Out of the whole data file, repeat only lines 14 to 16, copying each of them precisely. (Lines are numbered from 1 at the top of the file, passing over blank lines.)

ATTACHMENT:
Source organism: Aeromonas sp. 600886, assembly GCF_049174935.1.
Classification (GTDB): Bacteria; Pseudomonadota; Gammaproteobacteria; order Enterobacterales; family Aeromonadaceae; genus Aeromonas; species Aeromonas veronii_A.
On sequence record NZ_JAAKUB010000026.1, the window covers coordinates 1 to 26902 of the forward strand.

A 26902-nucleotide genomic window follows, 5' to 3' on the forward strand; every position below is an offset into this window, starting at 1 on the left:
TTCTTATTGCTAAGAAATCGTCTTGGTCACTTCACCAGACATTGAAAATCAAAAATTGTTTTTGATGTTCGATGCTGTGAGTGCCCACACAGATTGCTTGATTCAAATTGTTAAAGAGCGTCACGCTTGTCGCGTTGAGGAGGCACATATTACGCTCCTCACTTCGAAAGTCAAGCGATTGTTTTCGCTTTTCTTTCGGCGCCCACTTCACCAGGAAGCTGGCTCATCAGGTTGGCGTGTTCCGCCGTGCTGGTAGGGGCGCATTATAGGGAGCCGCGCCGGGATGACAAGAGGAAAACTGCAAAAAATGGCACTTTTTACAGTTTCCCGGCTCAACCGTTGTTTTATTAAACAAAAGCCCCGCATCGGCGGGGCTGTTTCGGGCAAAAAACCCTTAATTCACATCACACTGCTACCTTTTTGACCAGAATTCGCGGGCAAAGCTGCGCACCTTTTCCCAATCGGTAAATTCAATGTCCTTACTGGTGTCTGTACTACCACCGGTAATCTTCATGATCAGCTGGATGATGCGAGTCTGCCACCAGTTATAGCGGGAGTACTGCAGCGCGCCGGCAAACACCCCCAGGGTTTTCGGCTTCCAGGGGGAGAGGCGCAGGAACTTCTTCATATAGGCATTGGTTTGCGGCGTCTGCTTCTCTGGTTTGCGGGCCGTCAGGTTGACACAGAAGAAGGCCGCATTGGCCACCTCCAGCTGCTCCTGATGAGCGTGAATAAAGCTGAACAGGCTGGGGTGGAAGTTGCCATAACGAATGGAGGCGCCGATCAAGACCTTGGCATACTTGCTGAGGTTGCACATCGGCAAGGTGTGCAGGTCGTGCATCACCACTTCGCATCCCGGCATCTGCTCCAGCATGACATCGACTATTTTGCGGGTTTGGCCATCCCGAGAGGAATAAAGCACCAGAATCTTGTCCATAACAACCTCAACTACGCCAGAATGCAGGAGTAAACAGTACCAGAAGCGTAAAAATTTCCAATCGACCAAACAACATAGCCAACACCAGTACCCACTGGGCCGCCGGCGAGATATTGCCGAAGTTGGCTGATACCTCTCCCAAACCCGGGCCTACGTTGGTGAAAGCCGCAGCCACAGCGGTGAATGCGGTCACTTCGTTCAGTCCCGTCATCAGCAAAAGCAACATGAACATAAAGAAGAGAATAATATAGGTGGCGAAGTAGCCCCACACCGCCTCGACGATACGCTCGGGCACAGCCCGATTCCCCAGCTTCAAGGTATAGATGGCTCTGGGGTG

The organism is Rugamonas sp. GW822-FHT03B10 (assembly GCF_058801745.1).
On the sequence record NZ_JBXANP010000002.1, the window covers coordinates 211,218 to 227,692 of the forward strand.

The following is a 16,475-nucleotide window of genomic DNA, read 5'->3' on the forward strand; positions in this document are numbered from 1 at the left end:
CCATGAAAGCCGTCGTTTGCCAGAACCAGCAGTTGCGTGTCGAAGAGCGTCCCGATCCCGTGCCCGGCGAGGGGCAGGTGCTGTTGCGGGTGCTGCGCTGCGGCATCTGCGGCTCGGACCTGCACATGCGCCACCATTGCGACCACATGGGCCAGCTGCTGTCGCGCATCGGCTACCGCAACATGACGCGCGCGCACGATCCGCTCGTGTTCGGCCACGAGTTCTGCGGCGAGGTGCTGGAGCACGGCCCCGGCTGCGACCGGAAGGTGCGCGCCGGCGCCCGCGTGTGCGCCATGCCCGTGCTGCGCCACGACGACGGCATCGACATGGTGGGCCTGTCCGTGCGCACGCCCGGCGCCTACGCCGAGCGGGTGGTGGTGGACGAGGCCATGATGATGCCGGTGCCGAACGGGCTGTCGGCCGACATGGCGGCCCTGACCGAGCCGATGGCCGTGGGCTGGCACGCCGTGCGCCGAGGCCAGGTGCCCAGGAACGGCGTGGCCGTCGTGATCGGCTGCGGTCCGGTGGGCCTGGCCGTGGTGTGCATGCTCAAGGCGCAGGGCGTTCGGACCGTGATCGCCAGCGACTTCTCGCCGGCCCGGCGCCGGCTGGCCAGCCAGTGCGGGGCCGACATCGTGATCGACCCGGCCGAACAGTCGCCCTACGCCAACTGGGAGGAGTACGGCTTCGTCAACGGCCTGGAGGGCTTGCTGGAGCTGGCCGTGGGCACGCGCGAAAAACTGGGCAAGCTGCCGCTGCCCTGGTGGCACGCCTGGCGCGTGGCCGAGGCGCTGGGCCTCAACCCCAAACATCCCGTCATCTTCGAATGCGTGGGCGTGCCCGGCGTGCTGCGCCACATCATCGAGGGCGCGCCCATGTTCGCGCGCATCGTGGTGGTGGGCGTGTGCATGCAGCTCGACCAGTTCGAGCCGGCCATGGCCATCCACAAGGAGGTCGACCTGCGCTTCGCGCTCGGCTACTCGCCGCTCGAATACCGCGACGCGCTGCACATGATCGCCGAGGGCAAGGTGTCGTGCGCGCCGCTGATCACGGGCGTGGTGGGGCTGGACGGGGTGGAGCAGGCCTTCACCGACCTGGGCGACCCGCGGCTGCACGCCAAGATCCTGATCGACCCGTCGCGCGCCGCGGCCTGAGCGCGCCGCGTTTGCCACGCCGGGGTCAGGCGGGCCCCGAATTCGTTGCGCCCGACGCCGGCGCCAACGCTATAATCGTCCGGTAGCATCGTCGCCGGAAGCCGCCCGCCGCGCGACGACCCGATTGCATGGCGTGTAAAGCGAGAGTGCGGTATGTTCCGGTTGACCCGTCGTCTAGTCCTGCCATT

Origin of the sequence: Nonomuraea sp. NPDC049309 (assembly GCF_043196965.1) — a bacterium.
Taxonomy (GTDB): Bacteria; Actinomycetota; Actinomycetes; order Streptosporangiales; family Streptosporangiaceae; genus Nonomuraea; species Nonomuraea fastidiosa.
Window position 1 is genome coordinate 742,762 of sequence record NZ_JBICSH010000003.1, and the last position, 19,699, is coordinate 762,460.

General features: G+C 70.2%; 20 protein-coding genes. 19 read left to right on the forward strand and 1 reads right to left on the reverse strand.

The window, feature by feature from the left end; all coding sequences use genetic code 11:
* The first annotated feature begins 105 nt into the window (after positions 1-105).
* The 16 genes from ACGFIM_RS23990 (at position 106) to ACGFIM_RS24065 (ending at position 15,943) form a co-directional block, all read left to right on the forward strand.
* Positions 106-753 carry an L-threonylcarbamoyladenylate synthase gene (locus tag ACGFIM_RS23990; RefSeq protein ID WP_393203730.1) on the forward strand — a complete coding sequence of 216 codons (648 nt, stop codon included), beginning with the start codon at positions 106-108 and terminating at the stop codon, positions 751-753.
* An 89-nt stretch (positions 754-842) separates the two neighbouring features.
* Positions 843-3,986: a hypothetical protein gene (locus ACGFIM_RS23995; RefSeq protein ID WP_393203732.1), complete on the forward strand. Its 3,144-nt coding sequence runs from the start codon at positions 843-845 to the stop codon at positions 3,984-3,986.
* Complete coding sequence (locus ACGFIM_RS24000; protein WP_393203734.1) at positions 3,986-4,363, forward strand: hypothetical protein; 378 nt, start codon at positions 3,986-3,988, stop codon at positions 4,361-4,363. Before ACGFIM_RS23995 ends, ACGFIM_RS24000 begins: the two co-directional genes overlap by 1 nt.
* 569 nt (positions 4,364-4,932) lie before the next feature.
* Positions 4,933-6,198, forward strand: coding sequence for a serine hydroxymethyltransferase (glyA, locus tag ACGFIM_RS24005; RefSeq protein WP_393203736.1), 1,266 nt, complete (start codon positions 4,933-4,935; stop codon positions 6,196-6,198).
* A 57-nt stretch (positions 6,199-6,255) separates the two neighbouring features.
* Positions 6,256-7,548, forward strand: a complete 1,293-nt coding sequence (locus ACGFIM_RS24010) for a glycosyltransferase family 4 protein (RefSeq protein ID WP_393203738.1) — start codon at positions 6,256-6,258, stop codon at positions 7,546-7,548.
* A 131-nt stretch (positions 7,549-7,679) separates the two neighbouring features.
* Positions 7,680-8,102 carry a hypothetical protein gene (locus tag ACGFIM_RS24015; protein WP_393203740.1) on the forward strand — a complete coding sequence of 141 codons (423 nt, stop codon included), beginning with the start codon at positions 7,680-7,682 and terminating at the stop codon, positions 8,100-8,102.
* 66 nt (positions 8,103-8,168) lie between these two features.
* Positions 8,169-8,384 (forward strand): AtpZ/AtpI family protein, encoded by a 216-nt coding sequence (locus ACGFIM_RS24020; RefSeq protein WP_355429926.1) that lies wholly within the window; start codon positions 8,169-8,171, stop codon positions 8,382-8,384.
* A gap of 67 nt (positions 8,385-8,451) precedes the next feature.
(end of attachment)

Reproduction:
The window, feature by feature from the left end; all coding sequences use genetic code 11:
* The first annotated feature begins 105 nt into the window (after positions 1-105).
* The 16 genes from ACGFIM_RS23990 (at position 106) to ACGFIM_RS24065 (ending at position 15,943) form a co-directional block, all read left to right on the forward strand.